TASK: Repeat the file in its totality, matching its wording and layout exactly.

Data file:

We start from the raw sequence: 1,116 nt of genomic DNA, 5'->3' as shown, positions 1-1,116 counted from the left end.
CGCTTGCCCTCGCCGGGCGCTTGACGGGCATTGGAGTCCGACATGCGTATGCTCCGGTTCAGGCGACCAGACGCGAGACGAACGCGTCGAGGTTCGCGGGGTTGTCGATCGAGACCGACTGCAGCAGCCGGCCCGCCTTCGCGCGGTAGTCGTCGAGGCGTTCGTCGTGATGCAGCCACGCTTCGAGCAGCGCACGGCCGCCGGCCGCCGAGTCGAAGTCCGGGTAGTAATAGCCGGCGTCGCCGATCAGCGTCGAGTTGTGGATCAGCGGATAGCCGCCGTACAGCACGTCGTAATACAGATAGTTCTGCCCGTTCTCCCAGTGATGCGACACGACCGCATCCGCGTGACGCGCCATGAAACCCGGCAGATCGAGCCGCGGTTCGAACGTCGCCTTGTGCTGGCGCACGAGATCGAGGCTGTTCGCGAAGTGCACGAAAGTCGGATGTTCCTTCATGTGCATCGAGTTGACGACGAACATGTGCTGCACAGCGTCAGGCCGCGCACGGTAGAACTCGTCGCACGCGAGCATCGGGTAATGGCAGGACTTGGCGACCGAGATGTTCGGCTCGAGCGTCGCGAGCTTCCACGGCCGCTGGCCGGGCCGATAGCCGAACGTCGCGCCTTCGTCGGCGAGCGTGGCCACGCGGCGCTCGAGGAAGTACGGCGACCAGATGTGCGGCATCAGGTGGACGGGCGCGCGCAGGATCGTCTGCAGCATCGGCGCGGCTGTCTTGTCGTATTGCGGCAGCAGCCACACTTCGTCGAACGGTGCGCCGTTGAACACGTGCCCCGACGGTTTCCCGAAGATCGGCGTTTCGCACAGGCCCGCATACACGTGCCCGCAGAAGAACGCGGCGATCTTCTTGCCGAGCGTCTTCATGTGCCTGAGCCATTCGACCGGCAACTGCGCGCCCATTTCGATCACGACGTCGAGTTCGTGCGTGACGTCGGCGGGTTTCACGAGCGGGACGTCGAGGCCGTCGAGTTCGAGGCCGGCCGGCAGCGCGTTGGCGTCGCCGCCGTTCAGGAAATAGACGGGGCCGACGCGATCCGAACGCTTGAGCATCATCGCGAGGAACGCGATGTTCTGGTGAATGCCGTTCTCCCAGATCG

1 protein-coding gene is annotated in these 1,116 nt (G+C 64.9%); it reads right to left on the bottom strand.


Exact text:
We start from the raw sequence: 1,116 nt of genomic DNA, 5'->3' as shown, positions 1-1,116 counted from the left end.
CGCTTGCCCTCGCCGGGCGCTTGACGGGCATTGGAGTCCGACATGCGTATGCTCCGGTTCAGGCGACCAGACGCGAGACGAACGCGTCGAGGTTCGCGGGGTTGTCGATCGAGACCGACTGCAGCAGCCGGCCCGCCTTCGCGCGGTAGTCGTCGAGGCGTTCGTCGTGATGCAGCCACGCTTCGAGCAGCGCACGGCCGCCGGCCGCCGAGTCGAAGTCCGGGTAGTAATAGCCGGCGTCGCCGATCAGCGTCGAGTTGTGGATCAGCGGATAGCCGCCGTACAGCACGTCGTAATACAGATAGTTCTGCCCGTTCTCCCAGTGATGCGACACGACCGCATCCGCGTGACGCGCCATGAAACCCGGCAGATCGAGCCGCGGTTCGAACGTCGCCTTGTGCTGGCGCACGAGATCGAGGCTGTTCGCGAAGTGCACGAAAGTCGGATGTTCCTTCATGTGCATCGAGTTGACGACGAACATGTGCTGCACAGCGTCAGGCCGCGCACGGTAGAACTCGTCGCACGCGAGCATCGGGTAATGGCAGGACTTGGCGACCGAGATGTTCGGCTCGAGCGTCGCGAGCTTCCACGGCCGCTGGCCGGGCCGATAGCCGAACGTCGCGCCTTCGTCGGCGAGCGTGGCCACGCGGCGCTCGAGGAAGTACGGCGACCAGATGTGCGGCATCAGGTGGACGGGCGCGCGCAGGATCGTCTGCAGCATCGGCGCGGCTGTCTTGTCGTATTGCGGCAGCAGCCACACTTCGTCGAACGGTGCGCCGTTGAACACGTGCCCCGACGGTTTCCCGAAGATCGGCGTTTCGCACAGGCCCGCATACACGTGCCCGCAGAAGAACGCGGCGATCTTCTTGCCGAGCGTCTTCATGTGCCTGAGCCATTCGACCGGCAACTGCGCGCCCATTTCGATCACGACGTCGAGTTCGTGCGTGACGTCGGCGGGTTTCACGAGCGGGACGTCGAGGCCGTCGAGTTCGAGGCCGGCCGGCAGCGCGTTGGCGTCGCCGCCGTTCAGGAAATAGACGGGGCCGACGCGATCCGAACGCTTGAGCATCATCGCGAGGAACGCGATGTTCTGGTGAATGCCGTTCTCCCAGATCG

1 protein-coding gene is annotated in these 1,116 nt (G+C 64.9%); it reads right to left on the bottom strand.